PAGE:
Halma PLC’s (LON:HLMA) final results surprised no one as the ever-dependable smoke detectors maker delivered double-digit growth in revenue and profit, while nudging up its dividend by more than 5% for the 40th year in a row.
The FTSE 100-listed company saw group revenue rise by 13% to £1.2bn in the 12 months to 31 March, with adjusted profit before tax up 15% to £245.7mln, bang in line with average analyst forecasts.
All four of Halma's business segments - Process Safety, Infrastructure Safety, Environmental & Analysis, and Medical - grew sales and adjusted profit, with three out of the four delivering double-digit profit gains.
By geography, the strongest performances were in the US and the UK, with mainland Europe remaining solid. Asia-Pacific growth slowed to 5% from 15% as China growth fell to 8% from 20% the previous year.
Adjusted earnings per share increased by 17% to 52.74p and the total dividend was hiked by 7% to 15.71p. Cash generation remained strong and investment was made in four acquisitions and two small asset purchases during the year, but net debt was still cut 18% to £181.7mln.
New year starts well
“The new financial year has started well, and order intake has continued to be ahead of both revenue and order intake for the comparable period last year,” said Halma's chief executive Andrew Williams. “We expect to make good progress in the year ahead.”
Broker Shore Capital said the headline numbers were all in line with forecasts and thinks Halma is "a great quality business with long-term growth drivers" such as increasing health and safety regulation and demand for healthcare services in developing economies.
But it whistled a note of caution as "the valuations continue to look stretched especially after recent share price strength and given the current growth rates".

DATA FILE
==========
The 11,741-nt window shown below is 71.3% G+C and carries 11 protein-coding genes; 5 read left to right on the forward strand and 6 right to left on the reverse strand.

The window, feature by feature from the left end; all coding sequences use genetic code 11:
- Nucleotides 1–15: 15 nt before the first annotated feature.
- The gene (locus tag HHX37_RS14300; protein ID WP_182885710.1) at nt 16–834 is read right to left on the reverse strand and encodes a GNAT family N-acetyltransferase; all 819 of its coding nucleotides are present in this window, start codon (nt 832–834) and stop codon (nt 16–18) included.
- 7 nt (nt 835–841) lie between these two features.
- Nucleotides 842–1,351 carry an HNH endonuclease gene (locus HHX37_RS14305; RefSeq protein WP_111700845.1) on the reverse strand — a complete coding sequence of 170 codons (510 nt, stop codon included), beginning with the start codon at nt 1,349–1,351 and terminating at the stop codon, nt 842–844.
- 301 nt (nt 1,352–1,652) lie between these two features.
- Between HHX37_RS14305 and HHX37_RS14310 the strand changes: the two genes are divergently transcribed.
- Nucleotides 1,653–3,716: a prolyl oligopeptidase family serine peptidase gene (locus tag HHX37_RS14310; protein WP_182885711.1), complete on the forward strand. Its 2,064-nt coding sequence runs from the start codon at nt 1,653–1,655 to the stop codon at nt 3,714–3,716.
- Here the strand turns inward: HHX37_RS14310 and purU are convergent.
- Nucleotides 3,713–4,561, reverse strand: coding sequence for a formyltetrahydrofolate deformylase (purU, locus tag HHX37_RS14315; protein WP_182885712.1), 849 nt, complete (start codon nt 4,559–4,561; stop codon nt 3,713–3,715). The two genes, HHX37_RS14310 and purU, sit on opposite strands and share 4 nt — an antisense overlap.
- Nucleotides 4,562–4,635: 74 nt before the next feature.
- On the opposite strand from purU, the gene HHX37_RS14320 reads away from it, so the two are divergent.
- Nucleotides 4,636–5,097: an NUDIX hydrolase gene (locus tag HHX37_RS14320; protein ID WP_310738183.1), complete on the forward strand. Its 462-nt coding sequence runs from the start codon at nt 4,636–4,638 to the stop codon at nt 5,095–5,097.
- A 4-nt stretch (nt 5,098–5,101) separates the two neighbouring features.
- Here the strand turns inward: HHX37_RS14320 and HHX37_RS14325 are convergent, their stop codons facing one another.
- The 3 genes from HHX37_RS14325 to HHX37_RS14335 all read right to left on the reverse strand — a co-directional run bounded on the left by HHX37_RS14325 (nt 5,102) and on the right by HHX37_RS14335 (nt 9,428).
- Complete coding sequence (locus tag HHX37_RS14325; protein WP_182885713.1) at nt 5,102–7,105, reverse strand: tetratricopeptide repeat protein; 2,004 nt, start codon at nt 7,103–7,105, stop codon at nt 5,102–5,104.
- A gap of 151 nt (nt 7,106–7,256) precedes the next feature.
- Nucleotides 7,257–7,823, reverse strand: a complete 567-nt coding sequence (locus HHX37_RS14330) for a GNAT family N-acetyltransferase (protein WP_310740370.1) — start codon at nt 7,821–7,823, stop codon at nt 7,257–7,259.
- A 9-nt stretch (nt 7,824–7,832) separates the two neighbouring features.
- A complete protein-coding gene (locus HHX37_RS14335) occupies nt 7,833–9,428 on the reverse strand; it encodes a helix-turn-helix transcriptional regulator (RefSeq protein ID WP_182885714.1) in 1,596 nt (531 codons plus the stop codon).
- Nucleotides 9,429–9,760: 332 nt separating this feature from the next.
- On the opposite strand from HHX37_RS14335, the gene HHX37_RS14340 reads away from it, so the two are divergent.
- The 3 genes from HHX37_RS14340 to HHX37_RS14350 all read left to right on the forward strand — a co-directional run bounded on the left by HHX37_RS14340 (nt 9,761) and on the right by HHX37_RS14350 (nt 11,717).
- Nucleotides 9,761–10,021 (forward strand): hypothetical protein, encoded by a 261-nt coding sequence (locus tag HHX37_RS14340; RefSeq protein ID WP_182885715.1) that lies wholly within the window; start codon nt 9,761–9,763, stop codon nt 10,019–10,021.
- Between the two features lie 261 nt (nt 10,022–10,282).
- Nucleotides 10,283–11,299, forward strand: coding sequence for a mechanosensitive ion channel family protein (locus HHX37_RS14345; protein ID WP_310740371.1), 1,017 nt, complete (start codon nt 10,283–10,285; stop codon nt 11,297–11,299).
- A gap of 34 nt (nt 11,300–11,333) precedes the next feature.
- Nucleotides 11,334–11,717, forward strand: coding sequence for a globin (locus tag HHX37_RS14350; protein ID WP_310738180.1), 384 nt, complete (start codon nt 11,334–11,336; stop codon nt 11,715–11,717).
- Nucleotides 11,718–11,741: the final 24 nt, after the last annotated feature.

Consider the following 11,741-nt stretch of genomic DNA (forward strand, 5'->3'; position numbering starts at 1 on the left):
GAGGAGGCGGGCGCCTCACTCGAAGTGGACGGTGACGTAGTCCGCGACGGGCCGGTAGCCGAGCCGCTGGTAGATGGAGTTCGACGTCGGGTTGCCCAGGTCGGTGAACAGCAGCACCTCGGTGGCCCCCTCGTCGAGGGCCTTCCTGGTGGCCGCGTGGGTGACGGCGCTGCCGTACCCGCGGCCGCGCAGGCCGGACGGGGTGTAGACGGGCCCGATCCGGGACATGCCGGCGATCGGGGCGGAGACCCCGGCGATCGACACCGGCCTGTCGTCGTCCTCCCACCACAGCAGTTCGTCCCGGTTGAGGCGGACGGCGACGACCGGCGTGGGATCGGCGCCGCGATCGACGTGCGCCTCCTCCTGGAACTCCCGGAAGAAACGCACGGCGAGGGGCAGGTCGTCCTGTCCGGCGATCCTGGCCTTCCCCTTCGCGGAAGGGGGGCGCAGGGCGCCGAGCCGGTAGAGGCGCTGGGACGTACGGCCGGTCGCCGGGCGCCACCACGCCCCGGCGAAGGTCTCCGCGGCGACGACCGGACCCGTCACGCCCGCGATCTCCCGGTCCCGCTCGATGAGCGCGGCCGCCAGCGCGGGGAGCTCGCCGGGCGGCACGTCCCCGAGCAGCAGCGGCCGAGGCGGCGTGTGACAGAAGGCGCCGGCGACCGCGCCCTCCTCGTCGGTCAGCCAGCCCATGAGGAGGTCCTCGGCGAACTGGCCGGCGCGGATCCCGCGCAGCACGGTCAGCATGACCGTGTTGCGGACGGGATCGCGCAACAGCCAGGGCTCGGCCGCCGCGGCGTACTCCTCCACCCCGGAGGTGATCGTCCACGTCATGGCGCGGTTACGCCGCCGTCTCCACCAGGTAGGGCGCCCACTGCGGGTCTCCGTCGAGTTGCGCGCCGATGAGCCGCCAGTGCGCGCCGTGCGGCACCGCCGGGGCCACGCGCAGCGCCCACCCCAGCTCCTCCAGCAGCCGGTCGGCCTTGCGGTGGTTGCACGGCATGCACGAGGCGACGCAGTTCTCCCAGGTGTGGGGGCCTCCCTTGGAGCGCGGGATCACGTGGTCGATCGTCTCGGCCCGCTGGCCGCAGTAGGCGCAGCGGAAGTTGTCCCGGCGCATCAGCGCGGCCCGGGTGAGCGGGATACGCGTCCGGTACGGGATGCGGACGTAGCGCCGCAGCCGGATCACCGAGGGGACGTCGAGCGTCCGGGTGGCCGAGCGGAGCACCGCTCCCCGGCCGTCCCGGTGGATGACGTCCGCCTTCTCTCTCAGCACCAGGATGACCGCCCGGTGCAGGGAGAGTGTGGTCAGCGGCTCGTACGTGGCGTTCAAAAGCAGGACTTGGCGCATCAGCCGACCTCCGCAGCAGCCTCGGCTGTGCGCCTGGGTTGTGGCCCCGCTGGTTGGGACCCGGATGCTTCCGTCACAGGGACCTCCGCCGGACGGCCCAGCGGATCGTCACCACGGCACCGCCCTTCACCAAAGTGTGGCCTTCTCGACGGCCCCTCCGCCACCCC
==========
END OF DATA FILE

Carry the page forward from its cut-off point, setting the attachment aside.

Analysts and UBS reckoned Halma's underlying earnings (EBITA) was 1% ahead and adjusted EPS 4% ahead of forecasts, though they thought the divi was minutely behind expectations. Elsewhere, Credit Suisse upped its price target for the stock to 1,990p from 1,770p.
Russ Mould, investment director at AJ Bell, said while Halma was not a household name, its dividend record made it "a good example of how a company that gets the basics right can reward patient investors".
He admired Halma's long-term planning, careful investment in new products and services and prudent capital allocation, while noting the strong regulatory drivers associated with its hazard detection and life protection products.
"Investment in organic growth comes first, select acquisitions second and enhanced returns to shareholders next, which is the correct way around. If the first two are done well then the third will largely take care of itself."
He said the strong regulatory backing and ongoing investment to maintain the core competitive position were reflected in an operating margin range of 18% to 22% and strong cash flows to fund a unexciting dividend yield of less than 1% but keep debt down.
“While Halma’s shares have occasionally been buffeted by wider market forces, such as the bear market of 2007-09, they have provided strong total returns over time, combining capital growth and dividends, helping investors protect their wealth from the ravages of inflation.
“This is not to say the past will be a certain guide to the future but Halma does show that the stock market can be a get-rich-slowly tool, when it works well, when it is used properly and when a company management team puts customers first, in the knowledge they are there to manage the business and its operating assets and not the share price.”
Halma shares rose 2% to a new all-time high of 1,941.5p in early trade on Tuesday.
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